A Case For Strength

by Roy Cohen

 Reach. Extend. Bend. Stand. Carry. Pull. Lean. Twist. Sit. Push. Hold.

 The ability o perform any of these should not be taken for granted; no one a luxury, each one probable in the course of a day. Only two gifts are awarded at birth; the conscience and the body. In matters of virtue, most seek to nourish the conscience by use of the conscience; prayer as a means of better fulfilling one’s purpose. The virtues of love, forgiveness, healing, compassion and others can be enhanced by prayer, providing vast returns. This kind of prayer is practiced by billions each day.  


Folded hands, conscious thoughts…

 There can also be physical prayer; actions of a body practiced to better enable the virtues of movement, and connect with one’s ability. That investment in regular action can provide both intimate internal, as well as cascading external returns – just like conscience prayer. Move with confidence. Direct your body without fear. Live with ability, and be poised to give more of yourself to family and to your community. To connect with one’s body in this way is to be closer to fulfilling one’s purpose and potential. I believe this in a literal sense.  

 Statistics tell us those who practice exercise are a great minority in comparison to those who practice conscience prayer. In the current era there are many genres of exercise practiced world wide. I will not say that any one form of exercise is better than any other. That should be left to the individual. Today I only suggest that traditional strength training, seemingly on it’s way out of the modern exercise agenda, is an exceptional way for individuals of any age to connect with, and to expand their capacity for movement – to body-pray.  


It’s a different kind of altar…

 Strength training offers many secondary values; improved flexibility, enhancement of athletic performance, slowing of bone density loss, decrease of blood pressure, improved balance, ability to shape and tone the body, and much more.

As a vehicle of prayer, the primary benefits of strength training I speak of are derived from two elements; range of motion and capacity. Combine range of motion with capacity, be it done with free weights, machines, dumbells, or bricks, and one can not help but live inside of, and better identify with their body. When one slowly and deliberately extends a loaded muscle or a group of muscles, concentrating on how these muscles feel throughout the extension and subsequent contraction, one experiences a very intimate connection between mind and body – a literal inventory of that which enables us. This can be grounding and poetic.


l know who I am and have well learnedl, how I am able to be…

 There are those who will suggest that exercise today is better done out of doors and not in gyms. Others propose that since strength training devices; barbells, machines and the like were not around 100,000 years ago, they are not relevant for human beings. Others still will suggest there are better forms of exercise to connect with one’s body; the ancient yoga, the well-thought Pilates, the in-vogue endurance and cardio classes, martial arts, running, etc. They all make great cases too, though not exclusive ones. I have been a practitioner of all of these and none, in my opinion, offer as much utility and benefit to the human experience as proper strength training practiced in moderation. My strength training is how I know I’m the physical me.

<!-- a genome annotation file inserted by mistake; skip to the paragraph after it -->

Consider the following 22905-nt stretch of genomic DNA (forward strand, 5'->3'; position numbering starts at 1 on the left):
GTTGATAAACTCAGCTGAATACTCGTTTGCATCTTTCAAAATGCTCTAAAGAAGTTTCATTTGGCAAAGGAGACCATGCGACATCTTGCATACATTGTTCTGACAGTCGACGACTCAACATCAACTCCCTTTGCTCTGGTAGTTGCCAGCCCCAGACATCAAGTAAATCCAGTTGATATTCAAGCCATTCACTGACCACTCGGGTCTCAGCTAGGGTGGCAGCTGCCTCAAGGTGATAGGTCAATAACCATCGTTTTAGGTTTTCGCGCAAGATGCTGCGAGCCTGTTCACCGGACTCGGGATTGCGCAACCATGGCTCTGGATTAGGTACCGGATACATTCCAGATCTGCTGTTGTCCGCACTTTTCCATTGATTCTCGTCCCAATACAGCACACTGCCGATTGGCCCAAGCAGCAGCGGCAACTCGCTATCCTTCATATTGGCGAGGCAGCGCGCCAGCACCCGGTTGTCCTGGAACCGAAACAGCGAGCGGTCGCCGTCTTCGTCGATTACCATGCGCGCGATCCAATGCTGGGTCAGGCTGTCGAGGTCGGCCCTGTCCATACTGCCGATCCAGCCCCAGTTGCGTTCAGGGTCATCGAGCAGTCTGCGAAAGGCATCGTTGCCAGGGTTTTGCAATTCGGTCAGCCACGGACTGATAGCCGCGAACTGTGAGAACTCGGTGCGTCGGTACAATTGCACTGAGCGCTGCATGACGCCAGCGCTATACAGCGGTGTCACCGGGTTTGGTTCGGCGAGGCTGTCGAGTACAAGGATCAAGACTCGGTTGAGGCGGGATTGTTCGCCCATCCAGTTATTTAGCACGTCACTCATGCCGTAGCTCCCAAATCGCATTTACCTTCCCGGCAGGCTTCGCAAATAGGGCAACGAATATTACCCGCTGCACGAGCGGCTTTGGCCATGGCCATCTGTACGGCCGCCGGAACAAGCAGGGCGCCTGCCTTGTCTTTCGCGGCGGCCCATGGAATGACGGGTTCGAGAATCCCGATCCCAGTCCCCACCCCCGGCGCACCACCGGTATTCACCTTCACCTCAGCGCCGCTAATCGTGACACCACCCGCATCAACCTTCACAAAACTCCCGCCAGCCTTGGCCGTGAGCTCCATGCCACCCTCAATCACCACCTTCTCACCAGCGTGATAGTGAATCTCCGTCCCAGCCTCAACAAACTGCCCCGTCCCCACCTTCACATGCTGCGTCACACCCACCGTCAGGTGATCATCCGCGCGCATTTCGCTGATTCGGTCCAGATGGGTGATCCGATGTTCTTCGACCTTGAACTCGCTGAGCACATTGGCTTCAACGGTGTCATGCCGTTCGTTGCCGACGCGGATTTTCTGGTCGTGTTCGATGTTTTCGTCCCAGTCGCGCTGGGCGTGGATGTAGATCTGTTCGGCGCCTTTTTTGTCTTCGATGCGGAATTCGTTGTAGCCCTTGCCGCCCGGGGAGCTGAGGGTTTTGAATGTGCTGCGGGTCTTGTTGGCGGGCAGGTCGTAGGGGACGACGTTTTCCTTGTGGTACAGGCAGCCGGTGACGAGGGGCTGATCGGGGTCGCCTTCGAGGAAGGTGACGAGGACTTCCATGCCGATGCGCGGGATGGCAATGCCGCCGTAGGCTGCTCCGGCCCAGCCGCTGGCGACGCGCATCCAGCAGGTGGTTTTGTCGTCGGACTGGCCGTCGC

“I extend and contract under load, therefore I am.” Rene Descartes, 16th century fitness trainer, philosopher, and mathematician.

 Where human priorities were once completely instinctive, they are now largely manufactured and clearly this will ever turn back. This is our time, and this is our place – we should make the best of our options and opportunities. In no way am I suggesting that strength training be one’s exclusive outlet for exercise – there is so much more out there than the dirty old gym. I do much more physically in the course of a month than just lift weights; kayaking, trail hiking, running, stretching, yoga, and more. I am saying that, as an investment in prayer, strength training is unique, and has an amazing return value per moment of effort.

 Historians 200 years from now may shake their heads in disbelief that gyms, barbells, Nautilus machines, and dumbbells ever existed, or needed to exist. This may be true. Those same historians though, will also shake their heads in disbelief at the notion of cars, manicured green lawns, neck ties, trash bags, recreational drugs, hedge funds, television, Krispy Kremes, labor unions, and prejudice – but that doesn’t seem to be stopping anyone from embracing these.


What will be thought when my time capsule is unearthed 200 years from now…?

 This is my time, and this is my place. Since the weight room exists in my here and my now, I accept it, and will continue to use it as one sanctuary for my body-prayer. Be well. rc

4 responses

  1. I believe this is the same article Ia duplicate) I commented on a few mins ago, except this has pictures. 🙂

    And for that very reason I felt compelled to tell you the pic with you holding the free weights is one of THE best of you I have seen. Love it.

  2. “Body-pray.” This says it all. I love your brain and your training life philosophy. I really do. Thanks for sharing.

    I’m a believer in all you have spoke in this great entry. My religion is to build my body with strength-training. Although, like yourself I do believe in exercising different ways (Yoga, Pilates, Crossfit). But dumbbells, barbells and machines are number one in my book. The pain-pleasure, the mind-body-muscle connection, the power of the present in that profound moment. Ah, yes. YES! 🙂

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